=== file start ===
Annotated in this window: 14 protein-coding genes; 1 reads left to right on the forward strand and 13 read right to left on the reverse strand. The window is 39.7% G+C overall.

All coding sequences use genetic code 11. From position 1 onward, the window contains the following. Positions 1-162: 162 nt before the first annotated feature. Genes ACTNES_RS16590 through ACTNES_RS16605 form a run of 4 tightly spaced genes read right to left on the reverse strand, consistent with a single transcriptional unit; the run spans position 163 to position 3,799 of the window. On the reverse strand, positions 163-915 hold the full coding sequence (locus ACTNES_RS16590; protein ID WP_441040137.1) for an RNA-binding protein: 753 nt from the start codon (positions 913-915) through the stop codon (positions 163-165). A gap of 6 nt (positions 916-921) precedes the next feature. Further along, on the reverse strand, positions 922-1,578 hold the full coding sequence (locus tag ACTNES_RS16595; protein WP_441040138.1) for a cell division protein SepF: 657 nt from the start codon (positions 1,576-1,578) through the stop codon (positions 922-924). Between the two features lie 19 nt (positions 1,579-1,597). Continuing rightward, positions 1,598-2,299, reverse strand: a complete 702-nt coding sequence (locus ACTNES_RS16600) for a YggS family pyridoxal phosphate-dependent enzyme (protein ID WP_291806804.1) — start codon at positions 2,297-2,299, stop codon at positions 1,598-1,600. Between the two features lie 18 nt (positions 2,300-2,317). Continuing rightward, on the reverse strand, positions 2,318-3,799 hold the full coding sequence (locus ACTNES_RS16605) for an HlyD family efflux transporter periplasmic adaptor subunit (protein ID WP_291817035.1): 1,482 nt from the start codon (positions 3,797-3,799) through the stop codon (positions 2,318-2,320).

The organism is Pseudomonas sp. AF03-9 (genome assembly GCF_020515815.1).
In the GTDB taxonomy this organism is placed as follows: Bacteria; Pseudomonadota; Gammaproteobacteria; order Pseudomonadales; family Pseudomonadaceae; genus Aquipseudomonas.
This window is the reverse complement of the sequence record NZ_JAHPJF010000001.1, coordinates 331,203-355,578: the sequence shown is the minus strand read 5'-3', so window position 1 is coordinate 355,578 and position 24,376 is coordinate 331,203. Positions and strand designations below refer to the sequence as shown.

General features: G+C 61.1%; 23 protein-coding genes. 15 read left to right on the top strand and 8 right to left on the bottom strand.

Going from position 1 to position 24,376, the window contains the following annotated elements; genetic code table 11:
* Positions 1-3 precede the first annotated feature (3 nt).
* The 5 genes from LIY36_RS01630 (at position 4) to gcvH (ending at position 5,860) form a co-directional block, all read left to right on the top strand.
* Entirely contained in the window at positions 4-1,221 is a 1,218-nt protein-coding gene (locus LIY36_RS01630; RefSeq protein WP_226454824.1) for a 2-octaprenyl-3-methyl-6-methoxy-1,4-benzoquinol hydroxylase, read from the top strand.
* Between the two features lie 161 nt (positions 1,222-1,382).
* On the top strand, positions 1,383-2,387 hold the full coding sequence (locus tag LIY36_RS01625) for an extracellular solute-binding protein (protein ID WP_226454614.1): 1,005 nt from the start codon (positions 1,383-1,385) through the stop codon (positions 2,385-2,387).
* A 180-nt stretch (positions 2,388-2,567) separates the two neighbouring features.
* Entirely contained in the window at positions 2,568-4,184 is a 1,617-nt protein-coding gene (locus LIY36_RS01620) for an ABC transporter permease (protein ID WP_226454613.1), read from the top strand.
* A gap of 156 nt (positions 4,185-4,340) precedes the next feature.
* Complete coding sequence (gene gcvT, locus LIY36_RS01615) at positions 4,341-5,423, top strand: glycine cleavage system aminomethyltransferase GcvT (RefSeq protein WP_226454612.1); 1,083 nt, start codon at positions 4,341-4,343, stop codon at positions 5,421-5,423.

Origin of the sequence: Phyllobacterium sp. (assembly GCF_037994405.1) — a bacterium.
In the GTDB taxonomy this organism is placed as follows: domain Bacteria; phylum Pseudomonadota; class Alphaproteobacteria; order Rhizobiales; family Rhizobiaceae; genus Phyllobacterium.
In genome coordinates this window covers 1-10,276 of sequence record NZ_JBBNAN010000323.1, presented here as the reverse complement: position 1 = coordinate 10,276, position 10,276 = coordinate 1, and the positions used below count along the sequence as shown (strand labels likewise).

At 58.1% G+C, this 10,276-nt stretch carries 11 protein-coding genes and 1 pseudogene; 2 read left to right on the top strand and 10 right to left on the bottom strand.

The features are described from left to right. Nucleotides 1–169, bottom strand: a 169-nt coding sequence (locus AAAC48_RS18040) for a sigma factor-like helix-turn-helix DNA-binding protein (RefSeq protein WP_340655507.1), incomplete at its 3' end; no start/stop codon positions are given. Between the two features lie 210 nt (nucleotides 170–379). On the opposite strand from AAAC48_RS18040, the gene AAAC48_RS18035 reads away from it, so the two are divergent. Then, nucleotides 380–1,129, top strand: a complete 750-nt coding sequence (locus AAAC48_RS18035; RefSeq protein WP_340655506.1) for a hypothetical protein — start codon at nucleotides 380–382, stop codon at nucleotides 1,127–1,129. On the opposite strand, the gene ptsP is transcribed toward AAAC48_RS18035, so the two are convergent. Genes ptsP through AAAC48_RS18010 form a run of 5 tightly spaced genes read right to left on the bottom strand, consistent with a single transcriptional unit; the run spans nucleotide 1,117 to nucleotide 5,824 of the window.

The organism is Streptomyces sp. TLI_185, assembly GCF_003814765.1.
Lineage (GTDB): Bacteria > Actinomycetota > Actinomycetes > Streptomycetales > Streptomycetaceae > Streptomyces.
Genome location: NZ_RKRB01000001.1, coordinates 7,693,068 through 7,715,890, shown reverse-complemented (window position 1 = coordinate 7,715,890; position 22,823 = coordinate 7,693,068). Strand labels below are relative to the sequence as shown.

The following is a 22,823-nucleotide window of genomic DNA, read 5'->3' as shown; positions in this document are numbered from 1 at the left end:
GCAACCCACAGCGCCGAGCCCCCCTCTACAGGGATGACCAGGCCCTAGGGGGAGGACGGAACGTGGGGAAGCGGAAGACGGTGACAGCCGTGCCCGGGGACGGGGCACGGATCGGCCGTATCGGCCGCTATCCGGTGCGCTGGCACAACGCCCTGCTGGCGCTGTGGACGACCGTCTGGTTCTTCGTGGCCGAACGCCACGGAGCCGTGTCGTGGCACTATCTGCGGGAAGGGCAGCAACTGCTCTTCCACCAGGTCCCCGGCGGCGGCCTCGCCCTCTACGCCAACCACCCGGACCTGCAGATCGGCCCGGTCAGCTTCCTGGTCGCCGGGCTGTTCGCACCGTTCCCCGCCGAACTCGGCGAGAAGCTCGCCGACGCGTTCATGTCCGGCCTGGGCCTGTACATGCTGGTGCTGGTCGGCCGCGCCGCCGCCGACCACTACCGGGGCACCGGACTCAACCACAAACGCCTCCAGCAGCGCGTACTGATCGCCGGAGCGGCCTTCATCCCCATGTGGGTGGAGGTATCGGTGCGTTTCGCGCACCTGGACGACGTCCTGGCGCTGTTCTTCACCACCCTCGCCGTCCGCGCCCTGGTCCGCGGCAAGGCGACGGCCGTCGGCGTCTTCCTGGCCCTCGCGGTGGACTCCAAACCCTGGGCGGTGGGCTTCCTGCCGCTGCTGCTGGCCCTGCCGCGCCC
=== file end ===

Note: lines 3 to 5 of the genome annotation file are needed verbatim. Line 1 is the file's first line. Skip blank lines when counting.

The organism is Pseudomonas sp. AF03-9 (genome assembly GCF_020515815.1).
In the GTDB taxonomy this organism is placed as follows: Bacteria; Pseudomonadota; Gammaproteobacteria; order Pseudomonadales; family Pseudomonadaceae; genus Aquipseudomonas.
This window is the reverse complement of the sequence record NZ_JAHPJF010000001.1, coordinates 331,203-355,578: the sequence shown is the minus strand read 5'-3', so window position 1 is coordinate 355,578 and position 24,376 is coordinate 331,203. Positions and strand designations below refer to the sequence as shown.